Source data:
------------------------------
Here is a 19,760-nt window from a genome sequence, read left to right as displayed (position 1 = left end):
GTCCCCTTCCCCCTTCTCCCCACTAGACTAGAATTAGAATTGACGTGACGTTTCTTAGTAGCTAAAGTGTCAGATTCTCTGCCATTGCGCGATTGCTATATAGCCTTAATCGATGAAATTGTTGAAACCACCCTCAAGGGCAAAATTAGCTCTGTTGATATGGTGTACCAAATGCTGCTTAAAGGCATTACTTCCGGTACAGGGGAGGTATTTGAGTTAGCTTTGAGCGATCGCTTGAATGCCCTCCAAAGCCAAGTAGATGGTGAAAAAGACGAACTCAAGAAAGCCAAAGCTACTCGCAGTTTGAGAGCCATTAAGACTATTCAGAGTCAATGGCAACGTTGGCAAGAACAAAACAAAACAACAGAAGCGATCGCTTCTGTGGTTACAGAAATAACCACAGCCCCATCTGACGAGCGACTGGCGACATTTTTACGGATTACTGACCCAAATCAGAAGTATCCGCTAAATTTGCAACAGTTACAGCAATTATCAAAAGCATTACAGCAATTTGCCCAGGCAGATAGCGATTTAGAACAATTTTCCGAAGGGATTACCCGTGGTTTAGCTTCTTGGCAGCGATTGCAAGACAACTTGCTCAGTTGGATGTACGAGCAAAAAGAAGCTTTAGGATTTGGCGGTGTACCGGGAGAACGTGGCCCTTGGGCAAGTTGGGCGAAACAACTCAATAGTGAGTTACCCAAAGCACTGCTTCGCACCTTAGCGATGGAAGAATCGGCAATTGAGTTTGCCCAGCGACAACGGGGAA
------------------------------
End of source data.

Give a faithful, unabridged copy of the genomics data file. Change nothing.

Here is a 19,760-nt window from a genome sequence, read left to right as displayed (position 1 = left end):
GTCCCCTTCCCCCTTCTCCCCACTAGACTAGAATTAGAATTGACGTGACGTTTCTTAGTAGCTAAAGTGTCAGATTCTCTGCCATTGCGCGATTGCTATATAGCCTTAATCGATGAAATTGTTGAAACCACCCTCAAGGGCAAAATTAGCTCTGTTGATATGGTGTACCAAATGCTGCTTAAAGGCATTACTTCCGGTACAGGGGAGGTATTTGAGTTAGCTTTGAGCGATCGCTTGAATGCCCTCCAAAGCCAAGTAGATGGTGAAAAAGACGAACTCAAGAAAGCCAAAGCTACTCGCAGTTTGAGAGCCATTAAGACTATTCAGAGTCAATGGCAACGTTGGCAAGAACAAAACAAAACAACAGAAGCGATCGCTTCTGTGGTTACAGAAATAACCACAGCCCCATCTGACGAGCGACTGGCGACATTTTTACGGATTACTGACCCAAATCAGAAGTATCCGCTAAATTTGCAACAGTTACAGCAATTATCAAAAGCATTACAGCAATTTGCCCAGGCAGATAGCGATTTAGAACAATTTTCCGAAGGGATTACCCGTGGTTTAGCTTCTTGGCAGCGATTGCAAGACAACTTGCTCAGTTGGATGTACGAGCAAAAAGAAGCTTTAGGATTTGGCGGTGTACCGGGAGAACGTGGCCCTTGGGCAAGTTGGGCGAAACAACTCAATAGTGAGTTACCCAAAGCACTGCTTCGCACCTTAGCGATGGAAGAATCGGCAATTGAGTTTGCCCAGCGACAACGGGGAA